Doctor Who: Planet Of Giants REVIEW
"Blimey, you wouldn't want a bunch of them in your pants, would you?"
Release Date: 20 August 2012
1964 | PG | 74 minutes | £19.99
Distributor: BBC Worldwide
Directors: Mervyn Pinfield, Douglas Camfield
Cast:William Hartnell, Jacqueline Hill, William Russell, Carole Ann Ford
They lied. There are no giants in “Planet Of Giants”. It’s just Earth. Instead, the TARDIS crew have been shrunk by technobabble to mere inches high, and thrust into the dullest episode of The Avengers ever.
Though this First Doctor story’s set in (then) contemporary Britain, neither Ian or Barbara – the Doctor’s reluctant companions, who just want to return home – remark on the irony that they’re home, but in no fit state to take advantage of the situation. It’s an odd omission in a story that seems to exist in an alternative reality bubble, not quite in synch with the main show.
The first adventure of the second season, “Planet Of Giants” feels very different to the stories surrounding it. The TARDIS crew never interact with the “giant” guest stars, who are involved in their own plot full of industrial legerdemain, murder and comedy cops. It all revolves around an insecticide clearly based on DDT that could end up killing a lot more than just insects. Handily, this means that none of the giant creepy-crawly props created for the episode need to be animated; the nearest you get is a dead bee being lobbed onto the set by some stage hands.
There are some creditable discussions about how ecosystems can be destroyed which harken back to Who’s early intention to educate as well as inform. The TARDIS crew also use intelligence, ingenuity and simple science to get themselves out of problems. (Interestingly, a story with a similar concept – about the TARDIS crew being shrunk – was at one point going to be the show’s first ever story. So much does “Planet Of Giants” resemble the template of the show Who was supposed to be before the Daleks hijacked it, it’s tempting to assume that “Giants” is that unused pilot given a dust down. However, documents on the BBC website suggest that, initial concept aside, they were very different beasts indeed.)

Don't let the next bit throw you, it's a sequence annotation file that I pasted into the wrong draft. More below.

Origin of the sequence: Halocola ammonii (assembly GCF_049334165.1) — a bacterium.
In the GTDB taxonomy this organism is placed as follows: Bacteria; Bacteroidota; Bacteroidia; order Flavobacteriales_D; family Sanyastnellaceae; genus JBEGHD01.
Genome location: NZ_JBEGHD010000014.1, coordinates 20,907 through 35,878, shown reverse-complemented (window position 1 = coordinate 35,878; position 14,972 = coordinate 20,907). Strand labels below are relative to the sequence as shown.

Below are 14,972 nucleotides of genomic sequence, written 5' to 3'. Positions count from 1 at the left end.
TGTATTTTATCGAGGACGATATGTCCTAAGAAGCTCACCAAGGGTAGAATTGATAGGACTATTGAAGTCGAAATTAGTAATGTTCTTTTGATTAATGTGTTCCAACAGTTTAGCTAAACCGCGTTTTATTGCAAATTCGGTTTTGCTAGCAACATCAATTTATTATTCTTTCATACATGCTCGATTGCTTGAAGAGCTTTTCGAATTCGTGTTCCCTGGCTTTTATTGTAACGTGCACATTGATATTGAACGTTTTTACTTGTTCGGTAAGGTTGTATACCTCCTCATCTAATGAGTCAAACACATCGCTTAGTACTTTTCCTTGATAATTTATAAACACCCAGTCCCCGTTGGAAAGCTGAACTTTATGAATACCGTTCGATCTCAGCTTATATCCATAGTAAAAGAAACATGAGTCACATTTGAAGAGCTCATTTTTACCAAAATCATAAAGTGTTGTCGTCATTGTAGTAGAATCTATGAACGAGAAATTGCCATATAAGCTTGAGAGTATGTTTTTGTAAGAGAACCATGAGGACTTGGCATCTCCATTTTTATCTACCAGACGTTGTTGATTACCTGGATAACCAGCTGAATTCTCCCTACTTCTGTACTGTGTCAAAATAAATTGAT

Despite all that, it’s undeniably slow, talky and lacking in excitement. The four leads seem to lack the warm chemistry that they’d built up the previous year, with Barbara coming across as uncharacteristically thick. A nosy switchboard operator and her dullard cop husband have a couple of good lines, but their Ealing comedy dialogue never disguises the fact that they’re little more than padding and plot contrivance combined.
Meanwhile, composer Dudley Simpson seems to be having fun all by himself in a corner somewhere, randomly banging things with furious gusto, seemingly oblivious to the events on screen. Whether someone’s making a phone call or falling down a plughole, there’s Dudley with his machine-gun bongos and police siren trumpets producing a sound experimental jazz musicians would find a little too avant garde. His score’s actually brilliantly bonkers, and landed him a long-running, recurring role in the musical history of Doctor Who.
On the production side, “Planet Of Giants” has some impressive moments. Some of the sets are very ingenious and the giant (dead) insects look great. But overall, this is a story with big ideas, but little ambition.
Here’s something a bit original and different. “Planet Of Giants” was originally shot as a four-parter, but the last two episodes were edited down into one after the BBC Head Of Drama at the time, Sydney Newman, decided that the well-padded story needed tightening up.
Now those last two episodes have been recreated, based on the original scripts, using a bunch of vocal impersonators (including regular commentary moderator Toby Hadoke), surviving cast members William Russell and Carole Ann Ford, some CGI inserts and redubbed footage from elsewhere in the episode. The result is variable, and occasionally distractingly laughable (especially a CGI cat and the repeated use of the same mouth-cropping close-ups). But considering the resources available, it’s a worthwhile attempt, and an intriguing taste of what might have been. The vocal performances are astoundingly good – unless you’re listening hyper-critically, the matches are excellent. And we include William Russell and Carole Ann Ford in that praise; they manage to sound just like they did 50 years ago, which can’t be easy. Sadly, the main thing this exercise proves is that Sydney Newman was right all along…
Other extras include a documentary on the reconstruction (eight minutes) and interviews with Carole Ann Ford (16 minutes) and producer Verity Lambert (14 minutes), both repurposed from 2003 documentary The Story Of Doctor Who.
There’s also a rather stilted commentary with a number of the tech crew – including special sound man Brian Hodgson, who didn’t actually work on the episode (all the sound effects were from stock) and seems rather bemused to have been invited to contribute, plus the usual text commentary, gallery and Radio Times listings.
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